The Dot award for 2019 went to Claire Pollard, the editor of Modern Poetry in Translation: the £500 award will allow MPiT to digitise their magazine, offering interactivity and digital enhancements to their print work. We will feature more about this project soon!
Finally, the if:book UK New Media Writing Prize, the main category, was won by Maria Ivanova and her team of writers from Belarus. ‘The Life of Grand Duchess Elizabeth’ is a beautifully designed and moving account of the inspiring life a Russian Duchess. Her’s what Maria and Anna of the team said to us:
Read it for yourself!
The judges have been busy discussing an amazing array of entries from all around the world, in all the categories. Keep your eye on this page and on social media for all the shortlists.
Remember that the 2019 Tenth Anniversary awards evening will be on January 15th 2020 at Bournemouth University. Go to Eventbrite to book a place -it’s free to attend and it will the best awards evening of the year!
Here’s the lineup:
Virtual Reality Storytelling: Hands-on – 3pm – 5pm, FG06, Fusion Building
Experience a range of immersive digital fiction works by One To One Developments Trust‘s creative studio Dreaming Methods which has been producing cutting-edge electronic literature for 20 years. Meet the artists, Andy Campbell and Judi Alston, and step inside Digital Fiction Curios, a magical Virtual Reality curiosity shop/digital archive created in collaboration with Professor Alice Bell (Sheffield Hallam University).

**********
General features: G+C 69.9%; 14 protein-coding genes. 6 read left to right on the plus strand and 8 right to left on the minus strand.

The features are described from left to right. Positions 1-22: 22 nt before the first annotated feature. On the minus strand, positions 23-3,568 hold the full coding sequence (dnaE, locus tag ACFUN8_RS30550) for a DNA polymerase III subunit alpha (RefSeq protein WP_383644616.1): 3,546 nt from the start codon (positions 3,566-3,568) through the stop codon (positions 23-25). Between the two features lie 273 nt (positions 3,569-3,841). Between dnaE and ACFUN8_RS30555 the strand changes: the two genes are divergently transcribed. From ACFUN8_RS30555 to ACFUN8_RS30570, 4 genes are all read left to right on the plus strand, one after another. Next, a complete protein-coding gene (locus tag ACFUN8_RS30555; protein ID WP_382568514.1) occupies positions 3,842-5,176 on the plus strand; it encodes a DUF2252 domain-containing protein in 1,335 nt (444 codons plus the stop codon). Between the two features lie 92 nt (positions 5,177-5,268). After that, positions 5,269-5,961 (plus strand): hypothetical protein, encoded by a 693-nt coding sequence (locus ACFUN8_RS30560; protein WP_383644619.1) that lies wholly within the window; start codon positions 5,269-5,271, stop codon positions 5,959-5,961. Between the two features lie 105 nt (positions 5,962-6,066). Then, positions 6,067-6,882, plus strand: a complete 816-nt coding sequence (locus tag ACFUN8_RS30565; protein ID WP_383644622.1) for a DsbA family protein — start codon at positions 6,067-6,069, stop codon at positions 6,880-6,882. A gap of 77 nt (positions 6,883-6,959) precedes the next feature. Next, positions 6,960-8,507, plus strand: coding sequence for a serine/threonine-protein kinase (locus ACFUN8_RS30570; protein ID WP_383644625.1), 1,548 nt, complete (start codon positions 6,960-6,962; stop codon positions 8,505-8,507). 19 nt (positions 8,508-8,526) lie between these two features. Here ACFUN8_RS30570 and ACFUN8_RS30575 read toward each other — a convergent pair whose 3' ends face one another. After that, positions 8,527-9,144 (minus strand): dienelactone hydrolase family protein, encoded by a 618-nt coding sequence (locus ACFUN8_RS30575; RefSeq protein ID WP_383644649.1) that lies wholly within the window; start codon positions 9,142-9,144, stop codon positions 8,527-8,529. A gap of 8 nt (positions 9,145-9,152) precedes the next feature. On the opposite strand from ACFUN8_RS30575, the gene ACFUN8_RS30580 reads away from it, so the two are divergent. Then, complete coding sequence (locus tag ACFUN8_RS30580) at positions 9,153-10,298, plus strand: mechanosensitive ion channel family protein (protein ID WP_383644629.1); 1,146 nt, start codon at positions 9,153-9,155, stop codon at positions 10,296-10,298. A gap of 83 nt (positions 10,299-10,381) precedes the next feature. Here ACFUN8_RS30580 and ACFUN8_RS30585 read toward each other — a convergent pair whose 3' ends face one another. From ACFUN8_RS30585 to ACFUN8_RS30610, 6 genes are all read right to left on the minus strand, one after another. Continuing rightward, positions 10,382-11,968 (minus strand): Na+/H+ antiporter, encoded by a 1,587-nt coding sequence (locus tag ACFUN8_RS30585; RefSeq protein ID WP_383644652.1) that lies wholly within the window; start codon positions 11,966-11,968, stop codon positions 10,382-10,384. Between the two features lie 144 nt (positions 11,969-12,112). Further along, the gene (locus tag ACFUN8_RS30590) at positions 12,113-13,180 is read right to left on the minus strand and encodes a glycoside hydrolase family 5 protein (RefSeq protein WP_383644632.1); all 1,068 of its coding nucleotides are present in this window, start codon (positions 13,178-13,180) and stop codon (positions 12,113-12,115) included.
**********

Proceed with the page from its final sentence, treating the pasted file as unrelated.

Pre awards drinks – 5pm – 6pm, Fusion Building
NMWP Awards Ceremony – 6pm – 8.30pm, Allsebrook Lecture Theatre
We will showcase the shortlisters, and the judges will be awarding prizes for:
- The if:book New Media Writing Prize: £1000
- The Unicorn Student Award – £750. Donated by Unicorn Training, Bournemouth.
- The Dot Award: £500 to get a new project started. Donated by if:book UK.
- The Future Journalism Award, £750 for the best digital interactive journalism. Awarded by Future PLC
Light buffet and drinks – 8.30pm Fusion Building.
Please register at Eventbrite -link below. It’s free, but registering helps us to get in enough food and drink!
On July 18th NMWP Organiser Jim Pope chaired the wonderful Digital Conversations event, hosted by the Digital Humanities team at the British Library.
It was a lovely evening, with four NMWP stars speaking about their work past, present and future. We were all wowed by Andy Campbell, Christine Wilks, Amira Hanafi, and Kayt Lackie. What we learned is that technology combined with creativity and passion will lead to remarkable innovation:
NMWP partner Andy Campbell has a truly amazing digital CV. He showed us his latest work with Virtual Reality. In Andy’s hands, Virtual Reality is going to be the powerful storytelling platform it has promised to be for a long time, but has not yet manifested in the mainstream. Andy’s work shows the huge potential for the form.
Christine Wilks won our very first New Media Writing Prize in 2010, and she continues to tred a unique path with her game-like and poetic digital stories; currently, she is designing her own game engine (yes, really!) because she is not satisfied with the possibilities of the existing game mechanics.
Amira’s work in very challenging environments is an inspiration, and her NMWP18 winner, A Dictionary of the Revolution, is a fine example of how digital technology can bring new voices to the stories we might not otherwise hear.